Industry and Market Analysis: Complete Guide for Business Planning

Analyze your market like a pro with this step-by-step guide + insider tips

Emily N.- FCCA, CB, MBS
Emily N.- FCCA, CB, MBS

Emily is a Certified Accountant and Banker with Master's in Business and 15 years of experience in finance and accounting from corporates, financial services firms - and fast growing start-ups.

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Contents

Don’t fall into the trap of assuming that you already know enough about your market.

No matter how fantastic your product or service is, your business cannot succeed without sufficient market demand.

You need a clear understanding of who will buy your product or service and why.

You want to know if there is a clear market gap and a market large enough to support the survival and growth of your business.

Industry research and market analysis will help make sure that you are on the right track.

It takes time, but it is time well spent. Thank me later.

WHAT is Market Analysis?

The Market Analysis section of a business plan is also sometimes called:

  • Market Demand, Market Trends, Target Market, The Market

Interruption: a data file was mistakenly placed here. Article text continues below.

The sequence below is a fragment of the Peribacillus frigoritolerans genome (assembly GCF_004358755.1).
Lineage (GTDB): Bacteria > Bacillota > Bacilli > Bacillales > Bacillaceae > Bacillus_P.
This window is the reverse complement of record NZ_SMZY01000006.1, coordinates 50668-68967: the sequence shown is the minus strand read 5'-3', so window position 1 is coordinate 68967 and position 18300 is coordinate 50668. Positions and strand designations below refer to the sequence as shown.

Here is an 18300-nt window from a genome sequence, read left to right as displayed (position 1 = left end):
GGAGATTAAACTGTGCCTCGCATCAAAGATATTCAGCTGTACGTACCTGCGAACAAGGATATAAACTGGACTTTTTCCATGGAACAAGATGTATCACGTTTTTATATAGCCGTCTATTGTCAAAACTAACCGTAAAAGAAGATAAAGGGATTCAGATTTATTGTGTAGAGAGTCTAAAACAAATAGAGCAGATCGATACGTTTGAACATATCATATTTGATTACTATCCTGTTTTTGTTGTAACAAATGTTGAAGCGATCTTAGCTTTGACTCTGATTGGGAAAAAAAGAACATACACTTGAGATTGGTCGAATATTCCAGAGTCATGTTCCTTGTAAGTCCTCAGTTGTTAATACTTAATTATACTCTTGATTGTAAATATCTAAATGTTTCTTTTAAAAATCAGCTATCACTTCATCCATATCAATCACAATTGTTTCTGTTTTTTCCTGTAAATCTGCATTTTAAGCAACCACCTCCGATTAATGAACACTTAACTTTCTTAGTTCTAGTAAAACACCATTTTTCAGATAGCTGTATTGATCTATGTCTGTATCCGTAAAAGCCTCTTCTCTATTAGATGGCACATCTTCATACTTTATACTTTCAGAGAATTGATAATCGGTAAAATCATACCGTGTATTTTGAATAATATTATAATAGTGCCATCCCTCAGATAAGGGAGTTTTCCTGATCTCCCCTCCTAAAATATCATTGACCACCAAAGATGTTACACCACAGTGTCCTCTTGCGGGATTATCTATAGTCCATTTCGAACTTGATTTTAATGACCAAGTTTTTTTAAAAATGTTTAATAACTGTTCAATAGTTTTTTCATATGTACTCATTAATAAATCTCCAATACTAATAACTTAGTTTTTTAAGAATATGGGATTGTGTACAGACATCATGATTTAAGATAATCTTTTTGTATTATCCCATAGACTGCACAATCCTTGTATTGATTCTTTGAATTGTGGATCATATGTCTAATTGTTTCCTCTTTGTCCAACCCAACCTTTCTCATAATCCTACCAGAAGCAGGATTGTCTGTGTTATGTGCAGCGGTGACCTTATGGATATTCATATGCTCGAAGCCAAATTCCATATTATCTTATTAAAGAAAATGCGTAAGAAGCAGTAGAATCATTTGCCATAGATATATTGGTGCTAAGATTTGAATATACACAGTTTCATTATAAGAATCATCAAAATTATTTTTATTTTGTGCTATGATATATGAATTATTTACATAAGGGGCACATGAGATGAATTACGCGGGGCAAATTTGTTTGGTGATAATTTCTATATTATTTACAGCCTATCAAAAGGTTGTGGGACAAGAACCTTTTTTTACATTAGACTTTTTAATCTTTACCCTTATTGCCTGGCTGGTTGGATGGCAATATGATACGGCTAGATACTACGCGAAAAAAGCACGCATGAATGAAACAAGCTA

• Industry Analysis & Trends, Industry & Market Analysis, Industry and Market Research

WHY Should You Do Market Analysis?

First and foremost, you need to demonstrate beyond any reasonable doubt that there is real need and sufficient demand for your product or service in the market, now and going forward.

  • What makes you think that people will buy your products or services?
  • Can you prove it?

Your due diligence on the market opportunity and validating the problem and solution described in the Product and Service section of your business plan are crucial for the success of your venture.

Also, no company operates in a vacuum. Every business is part of a larger overall industry, the forces that affect your industry as a whole will inevitably affect your business as well.

Evaluating your industry and market increases your own knowledge of the factors that contribute to your company’s success and shows the readers of your business plan that you understand the external business conditions.

External Support

In fact, if you are seeking outside financing, potential backers will most definitely be interested in industry and market conditions and trends.

You will make a positive impression and have a better chance of getting their support if you show market analysis that strengthens your business case, combining relevant and reliable data with sound judgement.

Let’s break down how to do exactly that, step by step:

HOW To Do Market Analysis: Step-by-Step

So, let’s break up how market analysis is done into three steps: